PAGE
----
She turned into the house. There was much work awaiting her, for the children had left a sad disorder behind them; but she did not at once set about the task of righting it. Mamzelle Aurélie seated herself beside the table. She gave one slow glance through the room, into which the evening shadows were creeping and deepening around her solitary figure. She let her head fall down upon her bended arm, and began to cry. Oh, but she cried! Not softly, as women often do. She cried like a man, with sobs that seemed to tear her very soul. She did not notice Ponto licking her hand.

Kate Chopin (1850 – 1904)
Regret
fleursdumal.nl magazine

More in: Archive C-D, Chopin, Kate

Exhibition Rasheed Araeen = A Retrospective (02/12/2017 – 25/03/2018)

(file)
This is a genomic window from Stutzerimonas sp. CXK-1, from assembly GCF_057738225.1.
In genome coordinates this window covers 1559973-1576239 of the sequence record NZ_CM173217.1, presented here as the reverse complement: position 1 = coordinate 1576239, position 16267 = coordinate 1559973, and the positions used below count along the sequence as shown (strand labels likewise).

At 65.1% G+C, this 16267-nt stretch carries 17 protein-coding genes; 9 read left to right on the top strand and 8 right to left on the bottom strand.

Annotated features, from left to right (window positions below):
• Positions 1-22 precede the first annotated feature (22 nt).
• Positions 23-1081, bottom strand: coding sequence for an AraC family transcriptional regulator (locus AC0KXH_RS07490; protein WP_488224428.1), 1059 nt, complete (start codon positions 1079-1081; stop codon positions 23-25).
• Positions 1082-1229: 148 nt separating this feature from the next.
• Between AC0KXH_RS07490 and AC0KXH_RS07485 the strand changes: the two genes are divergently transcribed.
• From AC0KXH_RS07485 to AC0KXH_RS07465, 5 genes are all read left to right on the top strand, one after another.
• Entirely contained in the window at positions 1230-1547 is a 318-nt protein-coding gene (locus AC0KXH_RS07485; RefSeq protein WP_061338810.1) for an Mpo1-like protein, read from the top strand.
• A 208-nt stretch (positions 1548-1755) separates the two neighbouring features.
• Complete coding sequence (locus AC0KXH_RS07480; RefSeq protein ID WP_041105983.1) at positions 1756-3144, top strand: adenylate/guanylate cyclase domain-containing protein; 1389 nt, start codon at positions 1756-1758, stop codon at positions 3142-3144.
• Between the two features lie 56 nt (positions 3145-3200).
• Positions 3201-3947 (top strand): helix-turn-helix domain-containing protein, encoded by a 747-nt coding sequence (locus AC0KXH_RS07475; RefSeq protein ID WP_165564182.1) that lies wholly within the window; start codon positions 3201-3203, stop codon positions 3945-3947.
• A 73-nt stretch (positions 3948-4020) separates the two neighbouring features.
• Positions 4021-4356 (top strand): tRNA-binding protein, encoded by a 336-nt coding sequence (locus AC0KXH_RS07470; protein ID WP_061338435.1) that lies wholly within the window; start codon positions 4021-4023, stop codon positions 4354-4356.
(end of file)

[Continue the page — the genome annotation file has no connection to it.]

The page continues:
# Rasheed Araeen, Paki Bastard (Portrait of an Artist as a Black Person), 1977, courtesy the artist

The Van Abbemuseum will stage Rasheed Araeen: A Retrospective, the first comprehensive survey of the artist. The exhibition, spanning 60 years of work, presents a body of work that has had a profound influence on generations of artists, writers and thinkers.

Rasheed Araeen: A Retrospective is structured across five chapters: from his early experiments in painting in Karachi in the 1950s and early 60s, his pioneering minimalist sculptures carried out after his arrival in London in 1964, key pieces from the 70s and 80s following Araeen’s political awakening, his nine panel cruciform works from the 80s and 90s and a selection of his new geometric paintings and wall structures. Alongside this, material relating to Araeen’s writing, editorial and curatorial projects will be presented as part of an expanded artistic practice that in its scope and ambition continues to challenge the formal, ideological and political assumptions of Eurocentric modernism.